the assault, are not crestfallen, for they achieved all that brave men might. Our lines envelop them more closely than ever before; are better poised for a general assault, if one should be ordered; and, finally, the spirit of the men is unbroken. They are resolute, earnest, heroic, self-sacrificing, and firmly convinced that their mission, sooner or later, is victory complete and overwhelming.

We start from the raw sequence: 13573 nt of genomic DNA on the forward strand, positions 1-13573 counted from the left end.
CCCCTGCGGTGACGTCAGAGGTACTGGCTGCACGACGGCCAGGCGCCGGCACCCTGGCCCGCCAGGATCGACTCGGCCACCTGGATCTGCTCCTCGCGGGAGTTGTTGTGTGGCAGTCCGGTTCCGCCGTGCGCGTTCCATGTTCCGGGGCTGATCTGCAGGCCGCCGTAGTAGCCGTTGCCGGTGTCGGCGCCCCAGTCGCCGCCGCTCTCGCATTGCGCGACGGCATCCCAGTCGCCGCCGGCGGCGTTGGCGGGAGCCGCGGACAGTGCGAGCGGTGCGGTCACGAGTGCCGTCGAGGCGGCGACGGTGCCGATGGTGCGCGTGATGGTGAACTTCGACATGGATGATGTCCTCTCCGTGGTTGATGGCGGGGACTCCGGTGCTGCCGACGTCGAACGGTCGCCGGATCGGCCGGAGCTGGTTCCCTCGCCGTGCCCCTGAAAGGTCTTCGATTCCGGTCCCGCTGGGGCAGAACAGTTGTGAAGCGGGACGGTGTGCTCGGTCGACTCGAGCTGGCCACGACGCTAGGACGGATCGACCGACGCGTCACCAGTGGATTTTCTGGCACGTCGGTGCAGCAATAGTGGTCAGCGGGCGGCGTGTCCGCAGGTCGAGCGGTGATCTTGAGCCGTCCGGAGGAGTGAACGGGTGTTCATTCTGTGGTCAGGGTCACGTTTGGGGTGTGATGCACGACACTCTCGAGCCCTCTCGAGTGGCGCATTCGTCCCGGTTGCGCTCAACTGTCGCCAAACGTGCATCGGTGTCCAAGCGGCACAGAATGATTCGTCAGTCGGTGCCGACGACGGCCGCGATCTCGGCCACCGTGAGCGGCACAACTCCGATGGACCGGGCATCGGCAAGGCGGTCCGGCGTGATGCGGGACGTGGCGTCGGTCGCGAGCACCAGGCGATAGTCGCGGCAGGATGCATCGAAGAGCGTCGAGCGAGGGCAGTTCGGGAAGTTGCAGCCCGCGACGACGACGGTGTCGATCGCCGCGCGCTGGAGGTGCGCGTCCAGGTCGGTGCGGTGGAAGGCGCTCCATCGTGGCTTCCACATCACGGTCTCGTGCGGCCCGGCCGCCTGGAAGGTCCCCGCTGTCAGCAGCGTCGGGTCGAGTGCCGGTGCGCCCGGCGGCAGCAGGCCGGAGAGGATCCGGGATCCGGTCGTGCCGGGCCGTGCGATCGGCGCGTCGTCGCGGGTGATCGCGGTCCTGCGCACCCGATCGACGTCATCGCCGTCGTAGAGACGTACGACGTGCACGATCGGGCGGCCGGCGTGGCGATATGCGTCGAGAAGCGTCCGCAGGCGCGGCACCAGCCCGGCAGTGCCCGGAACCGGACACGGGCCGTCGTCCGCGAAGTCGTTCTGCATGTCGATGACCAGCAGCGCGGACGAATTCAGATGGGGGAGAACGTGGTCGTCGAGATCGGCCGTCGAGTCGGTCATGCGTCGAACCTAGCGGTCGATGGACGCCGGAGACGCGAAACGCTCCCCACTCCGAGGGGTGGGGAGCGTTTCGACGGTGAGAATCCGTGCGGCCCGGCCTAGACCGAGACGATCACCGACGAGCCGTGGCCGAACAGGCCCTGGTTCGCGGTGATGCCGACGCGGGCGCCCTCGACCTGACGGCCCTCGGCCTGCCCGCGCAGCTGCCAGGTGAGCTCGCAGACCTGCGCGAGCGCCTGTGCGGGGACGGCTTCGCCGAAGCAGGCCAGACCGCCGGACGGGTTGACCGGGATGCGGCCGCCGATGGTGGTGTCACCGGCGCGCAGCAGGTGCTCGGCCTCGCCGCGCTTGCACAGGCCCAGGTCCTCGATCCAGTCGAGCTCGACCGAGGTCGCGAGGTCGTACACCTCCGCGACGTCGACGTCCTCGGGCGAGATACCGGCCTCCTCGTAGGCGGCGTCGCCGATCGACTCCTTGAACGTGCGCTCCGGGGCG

in the field, seven miles South-East of Big Shanty, Ga., June 28, 1864.After an adventurous and costly experience by rail, in which some scoundrelly, petty thief robbed me of everything valuable, I arrived at Big Shanty and made inquiry for General Logan's headquarters. About one and a half miles out on the wagon road leading toward Kenesaw Mountain, a little to the left, in an open field, and in full view of the heights, about which hung the smoke from the rebel batteries that thundered constantly through the day, and blazed through the night, I found the General at home. Men without fear are seldom met with, if ever. As near an approach, I think, as I have met with to that ideal I find in General Logan. An instance of his unbending will and remarkable courage and coolness I must relate: On the twenty-third, in company with his staff, he rode out to inspect his lines. The batteries on the mountain were bellowing constantly, and sweeping the woods that partially cloaked our earthworks with a perfect tornado of shell and shrapnel. The guns on the summit were not all employed when Logan and party emerged upon an open field in plain view of the enemy. The rebel gunners, thinking doubtless to appease the manes of the departed Polk with an offering of Yankee blood from the veins of a Major-General, turned against the party every battery on the mountain, which smoked like a volcano in eruption. Our batteries below replied with vigor, and for a time the very earth trembled with the explosions and reverberations. An open field lay in front, over which the General determined to make his way. A hurricane of missiles screamed across the space; some ploughed up the earth, and others, bursting, filled the air with flying fragments. The commotion and turmoil of war are conditions suited to men of his impetuous, fearless nature. To see this man inaction, one would say at once: “He is the counterpart of Murat.” And so he is. In addition to that dashing abandon which shines out so brilliantly in the character of Murat, he has the aspiring soul that quails before nothing that will and energy and daring can accomplish. He is restless, vigilant, quick-thoughted, and energetic. He is, too, firm and cool in a great crisis where those virtues are demanded, though at times, when foiled in a plan, or disappointed in any way, inclined to be petulant and irascible, or blunt and plain. Add to this a tender sensitiveness, and you have Logan in character. On the occasion to which I refer, accompanied by an Aide, he rode out into that terrible maelstrom that was meant to engulf and swallow him, halted by a few coals at a camp fire, turned coolly around, and asked his Aide for a cigar. Procuring one, he dismounted leisurely, picked up a brand, and, with an air of utterly unapproachable nonchalance, proceeded to whiff away as though he were under his own vine and fig tree. All the while the shells and shrapnel were ploughing up the earth around him and screaming wildly overhead. He just as coolly remounted, and by this time left alone by his company to the enjoyments of the occasion, slowly continued his journey along the lines. Standing at Logan's headquarters and facing southward, between you and Kenesaw Mountain lies first an open rolling strip of country, between which and the mountain lies a wooded plain. Through this latter strip runs our line of works. These, following the course of the mountain, which is east and west, after passing the eastern point, curve to the south-east, and continue in the same general direction to the Sandtown wagon-road. The Dallas and Marietta road crosses our line at about the centre. On the night of the twenty-fifth Davis was withdrawn from his position on the left of the Fourteenth corps, and Harrow, of Logan's corps, supplied the place. Davis moved over toward the centre, and lay in reserve until the twenty-seventh. Dodge's and Blair's corps were placed, the former on Logan's left, and the latter on the extreme left of the line, circling the western point of Kenesaw, and menacing the rebel right. On the night of the twenty-sixth--calm, pleasant Sabbath evening — orders were issued for a series of simultaneous assaults on the morning following along the entire line. Davis' division, of Palmer's corps, was to form an assaulting column, and Newton, of Howard's, another. I lay that night at General Mitchell's headquarters, near the Marietta road. It was necessary, of course, that brigade commanders should know and comprehend the work allotted to them, and at the headquarters of these divisions ordered to assail the enemy's works, little knots of earnest men in consultation could be seen huddled on camp-stools around maps and diagrams, giving and receiving orders, and investigating plans. Let me introduce you to one group. Just over there in the woods, before a few tents, seated on camp-stools, one of the party holding a lighted candle, sits the flinty-trusted Jeff. C. Davis, whose browned and wrinkled features have been fanned by bullets before they were tanned by the sun and heaven's breezes. Around him in council sit his brigade commanders. The two young men, whom even the dusky light of the candle will not let you mistake for other than bright, intelligent thinkers, who probe the questions before them to their core and comprehend their import as he who planned, are Colonels Daniel McCook